Wednesday, June 13, 2018

Plan to Split CA into Three States Earns Spot on November Ballot

California’s 168-year run as a single entity, hugging the Continent’s edge for hundreds of miles and sprawling East across mountains and desert, could come to an end next year, as a controversial Plan to Split the Golden State into Three New Jurisdictions qualified Tuesday for the Nov. 6th Ballot.

If a majority of Voters who cast Ballots agree, a long and contentious Process would begin for Three Separate States to take the place in California:

It would be the first Division of an existing U.S. State since the creation of West Virginia in 1863.

“Three states will get us better infrastructure, better education and lower taxes,” Tim Draper, the Silicon Valley Venture Capitalist who sponsored the Ballot Measure, said last Summer when he formally submitted the Proposal. “States will be more accountable to us and can cooperate and compete for citizens.”

The Proposal aims to invoke Article IV, Section 3 of the U.S. Constitution, the Provision guiding how an Existing State can be Divided into New States.

- Northern California would consist of 40 Counties stretching from Oregon South to Santa Cruz County, then East to Merced and Mariposa Counties.

- Southern California would begin with Madera County in the Central Valley and then wind its way along the existing State’s Eastern and Southern spine, comprising 12 Counties and ultimately curving up the Pacific Coast to grab San Diego and Orange Counties.

- Los Angeles County would anchor the Six Counties that retained the name California, a State that would extend northward along the Coast to Monterey County.

Draper’s Campaign website argues the Three States would have reasonably similar Household Incomes and enough Industries to produce their own Viable Economies.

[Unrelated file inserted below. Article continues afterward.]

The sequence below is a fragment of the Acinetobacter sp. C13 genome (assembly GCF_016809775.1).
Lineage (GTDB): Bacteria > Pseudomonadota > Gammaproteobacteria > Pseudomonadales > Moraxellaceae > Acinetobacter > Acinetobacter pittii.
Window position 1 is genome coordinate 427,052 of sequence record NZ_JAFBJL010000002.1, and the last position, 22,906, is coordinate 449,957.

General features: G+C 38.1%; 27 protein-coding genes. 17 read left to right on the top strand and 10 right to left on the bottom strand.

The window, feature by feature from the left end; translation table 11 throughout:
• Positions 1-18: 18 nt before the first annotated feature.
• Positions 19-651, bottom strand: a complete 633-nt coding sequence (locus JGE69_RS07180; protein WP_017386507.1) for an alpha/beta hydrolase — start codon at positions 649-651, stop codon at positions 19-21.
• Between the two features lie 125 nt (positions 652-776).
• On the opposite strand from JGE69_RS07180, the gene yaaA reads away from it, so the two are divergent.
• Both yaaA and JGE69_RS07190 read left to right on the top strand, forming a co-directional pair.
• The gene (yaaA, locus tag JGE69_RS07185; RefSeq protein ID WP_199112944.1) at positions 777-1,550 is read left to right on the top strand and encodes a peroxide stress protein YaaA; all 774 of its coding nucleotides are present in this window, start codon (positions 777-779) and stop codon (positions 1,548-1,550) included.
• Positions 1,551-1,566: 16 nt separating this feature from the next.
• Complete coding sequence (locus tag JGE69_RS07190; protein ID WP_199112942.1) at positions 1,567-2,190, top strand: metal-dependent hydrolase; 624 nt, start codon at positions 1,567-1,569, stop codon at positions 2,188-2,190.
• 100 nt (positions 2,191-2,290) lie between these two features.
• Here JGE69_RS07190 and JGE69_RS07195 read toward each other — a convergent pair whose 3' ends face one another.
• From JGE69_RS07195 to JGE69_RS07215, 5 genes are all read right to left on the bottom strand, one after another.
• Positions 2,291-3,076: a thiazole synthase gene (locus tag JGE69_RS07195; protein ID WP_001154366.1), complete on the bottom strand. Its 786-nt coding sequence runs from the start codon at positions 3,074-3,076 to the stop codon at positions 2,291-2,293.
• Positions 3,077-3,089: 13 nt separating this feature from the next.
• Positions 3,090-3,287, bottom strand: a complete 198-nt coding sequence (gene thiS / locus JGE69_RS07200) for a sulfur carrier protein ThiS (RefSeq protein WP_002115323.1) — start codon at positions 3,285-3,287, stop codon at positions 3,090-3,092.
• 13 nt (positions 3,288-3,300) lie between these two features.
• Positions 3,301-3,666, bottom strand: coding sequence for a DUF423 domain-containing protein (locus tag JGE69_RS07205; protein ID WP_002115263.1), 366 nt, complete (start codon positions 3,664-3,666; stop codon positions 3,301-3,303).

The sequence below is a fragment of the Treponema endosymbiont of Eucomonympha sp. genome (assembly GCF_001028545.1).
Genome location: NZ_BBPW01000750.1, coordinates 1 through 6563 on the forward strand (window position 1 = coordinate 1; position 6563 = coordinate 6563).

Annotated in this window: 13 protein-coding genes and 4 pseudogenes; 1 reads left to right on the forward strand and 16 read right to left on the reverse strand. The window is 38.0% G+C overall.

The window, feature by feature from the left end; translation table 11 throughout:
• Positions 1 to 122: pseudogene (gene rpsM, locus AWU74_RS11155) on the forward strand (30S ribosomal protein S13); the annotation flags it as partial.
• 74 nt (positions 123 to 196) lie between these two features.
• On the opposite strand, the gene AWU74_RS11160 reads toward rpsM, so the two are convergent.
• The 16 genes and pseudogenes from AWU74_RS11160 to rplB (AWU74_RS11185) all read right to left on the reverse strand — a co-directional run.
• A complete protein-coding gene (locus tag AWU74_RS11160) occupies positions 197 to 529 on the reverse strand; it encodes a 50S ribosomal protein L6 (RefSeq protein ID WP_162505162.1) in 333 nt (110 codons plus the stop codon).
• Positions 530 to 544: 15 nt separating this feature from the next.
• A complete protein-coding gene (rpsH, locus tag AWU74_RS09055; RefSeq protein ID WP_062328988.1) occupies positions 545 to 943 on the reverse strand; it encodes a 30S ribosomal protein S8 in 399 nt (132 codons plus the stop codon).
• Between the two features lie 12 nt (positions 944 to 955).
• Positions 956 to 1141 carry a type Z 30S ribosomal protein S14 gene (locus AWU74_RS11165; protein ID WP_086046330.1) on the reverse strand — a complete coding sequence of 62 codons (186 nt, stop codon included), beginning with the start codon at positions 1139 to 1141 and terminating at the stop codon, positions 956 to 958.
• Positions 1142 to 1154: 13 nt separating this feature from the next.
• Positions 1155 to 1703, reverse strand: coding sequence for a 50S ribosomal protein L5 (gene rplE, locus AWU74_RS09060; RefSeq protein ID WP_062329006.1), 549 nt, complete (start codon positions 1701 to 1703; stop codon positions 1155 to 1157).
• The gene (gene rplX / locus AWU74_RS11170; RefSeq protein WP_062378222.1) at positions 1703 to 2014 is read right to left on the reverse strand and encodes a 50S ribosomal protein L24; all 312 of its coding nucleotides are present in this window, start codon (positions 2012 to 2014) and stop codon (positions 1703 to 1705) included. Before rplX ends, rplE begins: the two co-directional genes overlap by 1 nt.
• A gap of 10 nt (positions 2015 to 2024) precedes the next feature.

Completion of the radical plan, far from certain, given its many hurdles at Judicial, State, and Federal levels, would make history.

There is a sizable Debate about whether such a sweeping change can be created through a Ballot Initiative, whether it rises to the level of a “Revision” of the California Constitution, which can only be started by the Legislature or by a Formal Constitutional Convention.

Revisions are generally seen by the Courts as the most substantial kinds of Changes to a Government.

Where California now has Two Seats in the 100-person U.S. Senate, the Three States would have Six Seats in a 104-Member Chamber. That would dilute the Power of other States and Increase the Power of what used to be a Single State if its Six Senators banded together on various issues.

Vikram Amar, a Law Professor who has written extensively about Draper’s Plans, pointed out last fall that the shift in California’s Votes in the Electoral College, which have been Awarded for a Quarter-Century to Democratic Nominees, would be Split between three states. And one of those States, based on past Election results, could be won by a Republican.

“What is of greater importance to a state than its geographic boundaries?” Amar wrote. “As the national debate about a wall along the Mexican border rages, we are reminded that even in a digital age, physical space and physical lines matter immensely to the course of peoples’ lives, and the legal regimes under which they live.”

NYC Wins When Everyone Can Vote! Michael H. Drucker
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